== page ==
The State of California operates one of the most active GHG trading markets in the world, covering a signifcant portion of the state's economy. California's program is second in size to the European Union's Emissions Trading System. The California cap-and-trade rules came into effect in 2013.
What is covered
Following a 2015 expansion, California's GHG trading scheme applies to power plants and industrial facilities that emit 25,000 metric tons or more of Co2-equivalent, and fuel distributors that meet the 25,000 metric ton threshold. The covered emissions include weighted equivalent values of methane, nitrous oxide, sulfur hexafuoride, perfuorocarbons and nitrogen trifuoride, along with Co2. This makes the California cap-and-trade system broader than the East Coast's RGGI system because the California system covers emitters other than power plants and GHGs other than CO2.
What is required
Covered emitters in California must hold enough emissions allowances to cover their emissions, and are free to buy and sell allowances on the open market. Under the California program, some allowances are auctioned, while others are allocated or given away for free. Covered entities in California can also use offsets rather than allowances to cover a limited percentage of their emissions limits. The percentage of free allowances allocated to emitters has been reduced over time.
California's cap-and-trade program is one element of the state's larger climate change initiative, the California Global Warming Solutions Act of 2006, which aims to reduce the state's GHG emissions to 1990 levels by 2020 and to 40 percent below 1990 levels by 2030. On July 25, 2017, California Governor Jerry Brown signed into law legislation extending the state's GHG trading program through 2030. Notably, the extension law includes price ceilings and foors and new limits on the use of offsets. Furthermore, it prohibits local air districts from imposing additional limits on CO2 emissions from facilities subject to the cap-and-trade rules.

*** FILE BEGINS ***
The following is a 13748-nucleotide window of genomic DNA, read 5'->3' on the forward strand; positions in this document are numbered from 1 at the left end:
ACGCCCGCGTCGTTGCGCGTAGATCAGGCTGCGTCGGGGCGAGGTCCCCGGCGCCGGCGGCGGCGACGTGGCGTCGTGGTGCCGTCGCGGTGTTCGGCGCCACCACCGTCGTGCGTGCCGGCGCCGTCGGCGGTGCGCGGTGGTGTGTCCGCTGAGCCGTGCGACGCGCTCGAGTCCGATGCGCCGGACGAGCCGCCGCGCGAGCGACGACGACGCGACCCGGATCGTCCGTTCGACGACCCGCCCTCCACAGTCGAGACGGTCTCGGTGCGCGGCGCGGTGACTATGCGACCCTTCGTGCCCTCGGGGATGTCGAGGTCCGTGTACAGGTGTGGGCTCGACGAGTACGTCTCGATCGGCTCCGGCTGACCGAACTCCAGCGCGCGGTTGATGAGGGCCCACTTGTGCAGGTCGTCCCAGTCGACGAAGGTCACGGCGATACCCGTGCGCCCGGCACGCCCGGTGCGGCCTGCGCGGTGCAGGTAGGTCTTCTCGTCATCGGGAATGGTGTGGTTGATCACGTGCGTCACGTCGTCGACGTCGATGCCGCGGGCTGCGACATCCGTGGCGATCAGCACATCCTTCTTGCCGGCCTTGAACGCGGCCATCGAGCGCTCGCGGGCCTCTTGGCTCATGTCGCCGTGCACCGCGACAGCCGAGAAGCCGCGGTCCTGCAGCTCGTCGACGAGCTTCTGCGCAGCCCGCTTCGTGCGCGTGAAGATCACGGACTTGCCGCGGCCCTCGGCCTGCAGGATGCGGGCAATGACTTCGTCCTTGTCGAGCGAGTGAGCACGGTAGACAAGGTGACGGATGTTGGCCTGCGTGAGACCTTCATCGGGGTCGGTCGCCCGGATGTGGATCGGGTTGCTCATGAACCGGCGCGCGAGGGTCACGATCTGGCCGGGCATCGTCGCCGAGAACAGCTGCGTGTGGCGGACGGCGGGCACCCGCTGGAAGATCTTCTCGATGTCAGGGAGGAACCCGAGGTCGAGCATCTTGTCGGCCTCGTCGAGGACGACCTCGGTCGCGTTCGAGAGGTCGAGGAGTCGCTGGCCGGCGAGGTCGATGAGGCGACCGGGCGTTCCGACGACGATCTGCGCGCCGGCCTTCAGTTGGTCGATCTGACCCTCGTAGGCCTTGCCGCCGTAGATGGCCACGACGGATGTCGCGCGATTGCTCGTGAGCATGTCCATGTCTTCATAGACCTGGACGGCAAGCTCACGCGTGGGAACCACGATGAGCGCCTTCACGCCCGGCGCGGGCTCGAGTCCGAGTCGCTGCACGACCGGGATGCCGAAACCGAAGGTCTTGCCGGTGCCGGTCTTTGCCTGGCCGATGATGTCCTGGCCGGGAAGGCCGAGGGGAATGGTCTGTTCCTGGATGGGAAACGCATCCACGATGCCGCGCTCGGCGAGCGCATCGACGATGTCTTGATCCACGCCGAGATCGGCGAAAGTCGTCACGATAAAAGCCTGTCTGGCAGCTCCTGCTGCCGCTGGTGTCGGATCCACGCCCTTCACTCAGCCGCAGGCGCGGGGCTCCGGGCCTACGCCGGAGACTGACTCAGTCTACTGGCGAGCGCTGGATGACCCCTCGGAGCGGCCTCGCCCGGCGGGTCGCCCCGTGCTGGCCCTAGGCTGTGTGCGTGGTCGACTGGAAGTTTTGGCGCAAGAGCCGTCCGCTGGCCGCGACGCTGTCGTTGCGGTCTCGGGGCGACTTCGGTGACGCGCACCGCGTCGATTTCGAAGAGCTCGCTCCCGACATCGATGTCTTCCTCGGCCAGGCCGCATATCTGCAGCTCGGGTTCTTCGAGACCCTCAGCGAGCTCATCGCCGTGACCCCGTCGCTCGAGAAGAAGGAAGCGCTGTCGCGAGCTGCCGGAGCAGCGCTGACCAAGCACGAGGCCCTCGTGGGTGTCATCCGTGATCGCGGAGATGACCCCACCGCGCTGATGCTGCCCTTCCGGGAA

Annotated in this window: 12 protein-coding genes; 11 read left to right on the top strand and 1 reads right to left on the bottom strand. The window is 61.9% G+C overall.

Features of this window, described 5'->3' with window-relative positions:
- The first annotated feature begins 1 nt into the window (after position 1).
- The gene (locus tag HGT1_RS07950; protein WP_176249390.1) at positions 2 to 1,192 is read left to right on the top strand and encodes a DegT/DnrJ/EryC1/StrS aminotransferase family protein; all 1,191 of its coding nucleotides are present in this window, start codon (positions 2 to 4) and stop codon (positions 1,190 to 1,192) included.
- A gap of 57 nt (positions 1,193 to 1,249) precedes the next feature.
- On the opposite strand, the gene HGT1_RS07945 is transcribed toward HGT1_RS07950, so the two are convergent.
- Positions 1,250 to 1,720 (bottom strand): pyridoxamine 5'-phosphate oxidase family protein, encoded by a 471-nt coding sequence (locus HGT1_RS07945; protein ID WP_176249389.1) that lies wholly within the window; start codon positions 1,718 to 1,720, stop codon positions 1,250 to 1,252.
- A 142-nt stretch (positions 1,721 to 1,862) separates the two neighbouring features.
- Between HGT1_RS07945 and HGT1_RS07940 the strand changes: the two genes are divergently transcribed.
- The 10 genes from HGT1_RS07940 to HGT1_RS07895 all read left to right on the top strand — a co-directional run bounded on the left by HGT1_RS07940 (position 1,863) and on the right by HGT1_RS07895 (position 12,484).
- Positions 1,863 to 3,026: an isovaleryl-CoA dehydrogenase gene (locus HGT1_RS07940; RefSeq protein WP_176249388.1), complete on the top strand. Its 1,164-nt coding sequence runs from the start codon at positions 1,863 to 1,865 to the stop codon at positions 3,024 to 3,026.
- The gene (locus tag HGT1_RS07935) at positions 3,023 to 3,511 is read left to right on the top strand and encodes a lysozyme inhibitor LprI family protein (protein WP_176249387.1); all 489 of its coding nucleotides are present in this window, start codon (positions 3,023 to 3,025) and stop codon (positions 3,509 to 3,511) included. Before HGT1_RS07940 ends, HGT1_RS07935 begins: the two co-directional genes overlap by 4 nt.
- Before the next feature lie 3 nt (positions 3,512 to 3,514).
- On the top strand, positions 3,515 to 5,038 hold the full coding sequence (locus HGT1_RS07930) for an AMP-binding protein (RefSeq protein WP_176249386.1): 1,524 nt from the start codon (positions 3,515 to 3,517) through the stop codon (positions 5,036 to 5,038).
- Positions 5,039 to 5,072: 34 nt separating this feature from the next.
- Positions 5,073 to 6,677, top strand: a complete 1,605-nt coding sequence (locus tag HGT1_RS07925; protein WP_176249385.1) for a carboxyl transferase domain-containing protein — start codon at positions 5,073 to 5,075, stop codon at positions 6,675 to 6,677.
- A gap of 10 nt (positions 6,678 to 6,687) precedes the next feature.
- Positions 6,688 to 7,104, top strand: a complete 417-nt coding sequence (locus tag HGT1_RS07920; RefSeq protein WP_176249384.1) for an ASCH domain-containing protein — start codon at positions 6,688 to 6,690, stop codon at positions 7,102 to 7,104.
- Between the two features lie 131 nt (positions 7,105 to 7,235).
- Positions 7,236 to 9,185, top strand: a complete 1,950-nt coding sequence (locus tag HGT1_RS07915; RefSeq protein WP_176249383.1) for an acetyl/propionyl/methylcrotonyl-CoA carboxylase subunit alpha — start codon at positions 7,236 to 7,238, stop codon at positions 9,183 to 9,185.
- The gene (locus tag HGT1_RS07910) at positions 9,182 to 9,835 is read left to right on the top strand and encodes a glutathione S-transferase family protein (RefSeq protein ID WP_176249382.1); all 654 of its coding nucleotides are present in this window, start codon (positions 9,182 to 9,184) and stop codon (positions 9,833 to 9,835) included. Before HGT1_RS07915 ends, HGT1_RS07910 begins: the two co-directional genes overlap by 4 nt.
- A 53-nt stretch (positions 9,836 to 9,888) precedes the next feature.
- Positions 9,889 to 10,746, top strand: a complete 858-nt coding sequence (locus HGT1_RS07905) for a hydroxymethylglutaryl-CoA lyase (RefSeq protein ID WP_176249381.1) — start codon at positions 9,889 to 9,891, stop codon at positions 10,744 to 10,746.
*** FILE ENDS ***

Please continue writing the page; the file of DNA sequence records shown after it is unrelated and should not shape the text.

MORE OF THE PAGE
California's GHG cap-and-trade system also recently overcame a legal challenge in court. A split panel of judges in California's Third District Court of Appeals recently upheld the program, rejected claims that the state’s auction revenues equate to an unconstitutional tax, and instead found that the costs of buying or selling emissions allowances are property rights that can be traded. Had the court found the revenues to be taxes, the system would have been invalidated because tax increases must be approved by a two-thirds majority of the state Legislature, and the program did not have that level of support when it passed. The California Supreme Court declined to hear an appeal of this decision.
California's cap-and-trade system is connected to a similar carbon reduction scheme in Québec, Canada, which is discussed in the Canada section on page 4. This connection represents the frst multi-sector cap-and-trade program connection in North America. Under it, allowances can be traded across jurisdictions. Ontario plans to join the program by next year as well.
Nevertheless, some environmental non-governmental organizations oppose cross-border trading system connections because of their belief that GHG emissions reductions should occur directly at the source of the emissions, rather than outside of the jurisdiction where the source is located.